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Temperance Board Registration for Alcohol Abuse in a National Sample of Swedish Male Twins, Born 1902 to 1949

Kenneth S. Kendler, MD; Carol A. Prescott, PhD; Michael C. Neale, PhD; Nancy L. Pedersen, PhD
Arch Gen Psychiatry. 1997;54(2):178-184. doi:10.1001/archpsyc.1997.01830140090015.
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Background:  Temperance boards were established in Sweden to register and follow up individuals who were seen in legal or medical settings with problems of alcohol abuse. These records, available in a large epidemiologic twin population, have provided an objective and validated measure of alcohol abuse.

Methods:  We examined Swedish temperance board registrations from 1929 to 1974 (n=2516 individual twins) in all male-male Swedish twin pairs of known zygosity from the population-based Swedish Twin Registry; these twin pairs were born from 1902 to 1949 (n=8935 pairs).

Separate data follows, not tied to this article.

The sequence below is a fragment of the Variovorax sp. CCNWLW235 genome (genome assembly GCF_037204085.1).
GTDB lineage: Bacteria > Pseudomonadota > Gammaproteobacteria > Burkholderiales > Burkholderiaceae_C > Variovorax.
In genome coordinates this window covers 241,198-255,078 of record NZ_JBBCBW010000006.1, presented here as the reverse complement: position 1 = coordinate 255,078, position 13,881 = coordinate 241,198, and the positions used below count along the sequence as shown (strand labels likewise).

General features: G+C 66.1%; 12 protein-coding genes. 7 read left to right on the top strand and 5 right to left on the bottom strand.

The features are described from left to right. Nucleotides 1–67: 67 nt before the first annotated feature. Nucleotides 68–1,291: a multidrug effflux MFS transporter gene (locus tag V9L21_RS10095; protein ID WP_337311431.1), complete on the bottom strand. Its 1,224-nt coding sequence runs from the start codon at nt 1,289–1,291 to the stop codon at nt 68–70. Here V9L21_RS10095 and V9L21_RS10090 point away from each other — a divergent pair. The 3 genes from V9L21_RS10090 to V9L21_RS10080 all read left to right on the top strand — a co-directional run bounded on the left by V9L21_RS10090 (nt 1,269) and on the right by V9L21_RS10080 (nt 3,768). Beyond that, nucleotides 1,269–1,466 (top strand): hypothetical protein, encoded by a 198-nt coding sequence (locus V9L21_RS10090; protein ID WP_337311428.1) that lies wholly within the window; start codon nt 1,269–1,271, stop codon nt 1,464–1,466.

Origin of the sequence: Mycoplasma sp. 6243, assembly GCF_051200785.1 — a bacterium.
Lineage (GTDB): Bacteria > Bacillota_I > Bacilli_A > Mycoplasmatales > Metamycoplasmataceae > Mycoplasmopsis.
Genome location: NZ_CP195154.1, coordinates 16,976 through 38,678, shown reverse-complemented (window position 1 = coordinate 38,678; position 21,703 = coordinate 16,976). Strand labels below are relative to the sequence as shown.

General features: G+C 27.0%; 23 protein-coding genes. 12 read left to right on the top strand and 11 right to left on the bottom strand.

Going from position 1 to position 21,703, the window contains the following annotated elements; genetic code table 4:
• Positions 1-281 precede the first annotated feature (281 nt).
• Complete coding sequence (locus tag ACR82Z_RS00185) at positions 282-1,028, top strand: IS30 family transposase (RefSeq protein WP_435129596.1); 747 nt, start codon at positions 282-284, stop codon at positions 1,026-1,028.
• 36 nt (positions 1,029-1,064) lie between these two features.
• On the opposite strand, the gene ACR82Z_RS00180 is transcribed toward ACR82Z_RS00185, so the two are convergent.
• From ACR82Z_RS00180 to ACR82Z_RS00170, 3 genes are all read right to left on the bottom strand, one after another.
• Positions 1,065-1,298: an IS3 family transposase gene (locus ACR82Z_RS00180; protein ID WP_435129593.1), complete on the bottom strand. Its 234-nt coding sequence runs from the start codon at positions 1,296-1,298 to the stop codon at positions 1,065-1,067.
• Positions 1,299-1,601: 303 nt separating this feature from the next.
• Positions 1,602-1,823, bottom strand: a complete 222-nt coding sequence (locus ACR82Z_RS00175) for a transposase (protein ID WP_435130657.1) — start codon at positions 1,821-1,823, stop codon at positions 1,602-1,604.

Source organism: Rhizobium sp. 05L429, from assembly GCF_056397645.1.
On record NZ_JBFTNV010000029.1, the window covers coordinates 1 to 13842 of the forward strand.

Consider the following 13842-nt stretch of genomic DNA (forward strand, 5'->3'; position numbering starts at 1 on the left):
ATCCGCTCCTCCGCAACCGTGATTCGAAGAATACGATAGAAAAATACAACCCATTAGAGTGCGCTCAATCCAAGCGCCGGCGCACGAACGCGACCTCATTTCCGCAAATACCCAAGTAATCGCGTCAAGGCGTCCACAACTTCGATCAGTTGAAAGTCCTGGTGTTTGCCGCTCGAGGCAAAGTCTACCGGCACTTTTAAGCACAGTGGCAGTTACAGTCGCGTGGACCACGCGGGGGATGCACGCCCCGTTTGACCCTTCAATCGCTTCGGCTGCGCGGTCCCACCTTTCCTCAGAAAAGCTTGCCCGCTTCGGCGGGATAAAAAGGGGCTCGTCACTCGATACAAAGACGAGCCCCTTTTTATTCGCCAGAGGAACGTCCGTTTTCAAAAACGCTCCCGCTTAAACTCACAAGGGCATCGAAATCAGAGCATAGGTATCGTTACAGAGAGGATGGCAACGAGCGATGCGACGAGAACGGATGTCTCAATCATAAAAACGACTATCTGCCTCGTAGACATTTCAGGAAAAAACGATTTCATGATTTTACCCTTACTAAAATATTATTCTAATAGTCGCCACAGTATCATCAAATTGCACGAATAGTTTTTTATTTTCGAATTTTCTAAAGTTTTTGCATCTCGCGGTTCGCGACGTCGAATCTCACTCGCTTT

Results:  The lifetime prevalence and probandwise concordance rates for temperance board registrations were 13.2% and 47.9%, respectively, in monozygotic twins and 14.6% and 32.8%, respectively, in dizygotic twins. Model fitting suggested that genetic and familial-environmental risk factors accounted for 54% (95% confidence interval [CI], 47%-61%) and 14% (95% CI, 8%-19%) of the liability to temperance board registration, respectively; these estimates were stable across birth cohorts. High genetic liability was reflected by large numbers of temperance board registrations and registrations for criminal alcohol use. Elevated familial-environmental liability was indicated by an early age at first registration.

Conclusions:  Genetic factors are of major etiologic importance for alcohol abuse in men, while familialenvironmental factors play a significant but less important role. The etiologic importance of these factors has remained constant in Sweden for men who were born in the first half of the 20th century.


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